Pipeline drama deja vu - It’s Hollywood and green groups vs. the oil industry and construction unions today in a brewing battle over the Dakota Access pipeline, a 1,172-mile conduit from North Dakota’s oil-rich shale fields to Illinois. The Standing Rock Sioux are challenging Army Corps of Engineers permits issued for the pipeline that tribe members say violate the Clean Water Act, the National Environmental Policy Act, and the National Historic Preservation Act. Ahead of an afternoon hearing in D.C. District Court, actress-activists Susan Sarandon and Shailene Woodley will appear alongside environmental groups in support of the Sioux’s cause. If you’re thinking that the battle lines sound like Keystone XL, you’d be right. Protesters aligned with the Sioux have temporarily shut down construction by camping out on reservation land in North Dakota near where the pipeline would cross the Missouri River. Meanwhile, the leaders of the Laborers International Union of North America, the Teamsters and other unions that pushed for the jobs Keystone would have created wrote to North Dakota Gov. Jack Dalrymple on Tuesday urging the Republican to “utilize the power of your office to keep our workers safe” even as the pipeline work site is “illegally occupied.”  Dakota Access' majority sponsor, Energy Transfer Partners, also filed suit in North Dakota federal court to force an end to the protest. Other companies with a stake in the $3.7 billion project are Marathon, Sunoco, Phillips 66 and Canadian pipeline giant Enbridge.

    Corps says pipeline still needs water-crossing easement - bismarcktribune.com: — While hundreds are settling in for the long haul at an encampment to protest the Dakota Access Pipeline, the U.S. Army Corps of Engineers confirmed Thursday that the pipeline developer, Energy Transfer Partners, does not yet have a written easement to build the pipeline on corps property. Corps spokesman Larry Janis said the easement is still under review, though the agency did issue Section 408 permission in late July that allows the easement to be written. “They can’t build the project by accessing corps property from west to east across Lake Oahe,” Janis said of any current construction. That could partly explain the company’s decision Aug. 18 to voluntarily stop construction at its work site just north of the Standing Rock Sioux Reservation near the Missouri River-Lake Oahe, where an active protest led to 28 arrests. The company has since received a federal court restraining order to prevent all arrestees — including tribal chairman Dave Archambault — and any “Jane and John Doe” from being at the work site and places such violations in federal, not district court. The stopped work also stopped active protest, and protesters have since held prayer circles and other gatherings in the camp area about 1 mile south. The realization that the company still does not have an actual easement surfaced Wednesday in a federal district court in Washington, D.C., where the Sioux tribe’s request for an injunction to stop the pipeline pending its suit against the corps was heard. The court judge said he wants more time to study whether the corps failed to follow the National Historic Preservation Act and other federal laws in its environmental review of the project. The judge said he will rule on the injunction Sept. 9. “Everybody thought they had it (easement),” said attorney Carolyn Raffensperger, executive director of the Science and Environmental Health Network. “This is really important information.”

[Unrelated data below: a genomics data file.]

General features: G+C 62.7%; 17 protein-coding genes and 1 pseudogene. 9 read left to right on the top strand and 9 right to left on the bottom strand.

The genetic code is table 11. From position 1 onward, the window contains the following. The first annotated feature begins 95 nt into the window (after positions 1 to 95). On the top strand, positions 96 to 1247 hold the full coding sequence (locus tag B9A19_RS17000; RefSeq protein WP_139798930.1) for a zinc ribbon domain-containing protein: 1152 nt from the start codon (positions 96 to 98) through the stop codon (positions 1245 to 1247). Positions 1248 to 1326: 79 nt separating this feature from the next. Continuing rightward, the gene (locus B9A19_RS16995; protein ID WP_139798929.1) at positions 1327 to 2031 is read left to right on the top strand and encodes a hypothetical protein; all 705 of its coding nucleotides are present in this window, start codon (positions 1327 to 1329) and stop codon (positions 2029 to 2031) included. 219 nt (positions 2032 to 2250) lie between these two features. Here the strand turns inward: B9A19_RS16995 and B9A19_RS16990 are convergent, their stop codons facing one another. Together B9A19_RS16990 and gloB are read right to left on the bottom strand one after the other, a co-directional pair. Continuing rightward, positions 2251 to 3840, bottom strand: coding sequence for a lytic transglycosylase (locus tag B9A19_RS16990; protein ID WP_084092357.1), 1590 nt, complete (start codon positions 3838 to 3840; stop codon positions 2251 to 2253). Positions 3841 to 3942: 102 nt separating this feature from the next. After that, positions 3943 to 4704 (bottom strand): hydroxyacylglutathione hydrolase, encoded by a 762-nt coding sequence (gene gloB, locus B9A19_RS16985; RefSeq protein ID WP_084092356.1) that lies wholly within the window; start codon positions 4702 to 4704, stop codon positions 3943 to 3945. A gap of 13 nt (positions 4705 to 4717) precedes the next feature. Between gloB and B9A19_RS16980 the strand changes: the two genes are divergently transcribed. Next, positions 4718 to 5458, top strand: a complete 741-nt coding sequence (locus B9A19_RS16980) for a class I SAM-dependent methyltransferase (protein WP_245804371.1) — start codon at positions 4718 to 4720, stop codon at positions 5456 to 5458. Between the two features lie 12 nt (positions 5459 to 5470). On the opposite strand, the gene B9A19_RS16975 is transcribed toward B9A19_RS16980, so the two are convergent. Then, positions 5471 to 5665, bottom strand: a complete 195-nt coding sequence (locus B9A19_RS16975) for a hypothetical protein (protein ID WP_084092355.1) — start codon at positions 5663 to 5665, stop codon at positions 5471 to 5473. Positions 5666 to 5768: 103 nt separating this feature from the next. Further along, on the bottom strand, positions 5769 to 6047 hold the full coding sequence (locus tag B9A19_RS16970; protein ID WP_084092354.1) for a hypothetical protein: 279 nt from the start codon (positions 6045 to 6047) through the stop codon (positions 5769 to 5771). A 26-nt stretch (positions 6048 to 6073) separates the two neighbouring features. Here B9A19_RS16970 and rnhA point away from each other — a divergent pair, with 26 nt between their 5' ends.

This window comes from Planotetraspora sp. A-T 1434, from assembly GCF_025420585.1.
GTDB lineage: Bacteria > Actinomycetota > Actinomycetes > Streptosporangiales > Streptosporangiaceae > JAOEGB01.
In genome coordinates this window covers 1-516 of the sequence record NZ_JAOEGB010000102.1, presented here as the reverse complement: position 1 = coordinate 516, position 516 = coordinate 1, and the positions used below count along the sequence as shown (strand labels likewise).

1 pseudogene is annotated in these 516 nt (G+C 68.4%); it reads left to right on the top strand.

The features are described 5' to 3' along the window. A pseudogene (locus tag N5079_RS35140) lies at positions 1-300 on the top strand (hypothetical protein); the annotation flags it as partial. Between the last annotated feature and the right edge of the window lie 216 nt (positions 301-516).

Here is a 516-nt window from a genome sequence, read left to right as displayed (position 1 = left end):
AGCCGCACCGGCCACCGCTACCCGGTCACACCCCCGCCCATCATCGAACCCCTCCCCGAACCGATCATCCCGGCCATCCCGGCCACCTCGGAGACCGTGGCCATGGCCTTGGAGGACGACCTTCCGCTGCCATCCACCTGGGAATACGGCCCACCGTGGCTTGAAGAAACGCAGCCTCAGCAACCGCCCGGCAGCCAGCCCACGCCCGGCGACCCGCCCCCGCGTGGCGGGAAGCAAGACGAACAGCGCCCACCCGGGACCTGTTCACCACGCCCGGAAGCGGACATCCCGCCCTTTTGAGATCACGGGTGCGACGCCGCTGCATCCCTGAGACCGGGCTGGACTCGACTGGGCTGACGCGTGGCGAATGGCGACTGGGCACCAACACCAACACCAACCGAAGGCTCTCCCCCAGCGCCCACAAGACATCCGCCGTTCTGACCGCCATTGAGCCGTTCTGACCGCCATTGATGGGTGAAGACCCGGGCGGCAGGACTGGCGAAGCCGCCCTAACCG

Why There's A Media Blackout On The Native American Oil Pipeline Blockade - As the Lakota Sioux continue their peaceful blockade of the $3.8 billion Dakota Access Pipeline, the story’s absence from the national media narrative is palpable. Considering the corporate media’s chronic quest for controversial stories on government versus public standoffs, you’d think this situation would garner the typical media frenzy invoked during a right-wing militia occupation of a federal building, for example, or a tense standoff between the Black Lives Matter movement and police. But it’s not. As of late, the media has faced criticism for its selective coverage of certain events — like, say, focusing on single terror attacks in Western Europe that garner thousands of headlines while basically ignoring similar or worse attacks that occur on a constant basis in Muslim-majority countries. But the confrontation unfolding in North Dakota, in particular, is strikingly similar to the recent standoff at the Malheur Wildlife Refuge in Oregon, which involved a right-wing militia advocating land rights against the federal government. The militia was led by the controversial Bundy family, which previously drew sensationalized coverage during a similar standoff in Nevada in 2014. So why were these stories covered extensively while the other — also centered around land rights — has been mostly ignored? The first point is actually very simple: Native Americans standing up for themselves is not polarizing. In an age of institutionalized media divisiveness and hyper-partisanship, the story of Native Americans in North Dakota fighting for land and water rights just doesn’t fit the script of deep, societal divides plaguing the nation’s law and order, nor does it fit in with the left-right paradigm. The second and more obvious reason why mainstream outlets have not focused on the situation in North Dakota is money — oil money, to be exact. The corporate media in the United States is deeply in bed with oil interests. From fracking advertisements on MSNBC to individuals on Big Oil’s payroll literally working for Fox News and the Wall Street Journal, the ties cannot be understated. Why would mainstream media publicize a standoff that could potentially kill an oil pipeline when their own financial interests would be negatively affected? The answer is they wouldn’t.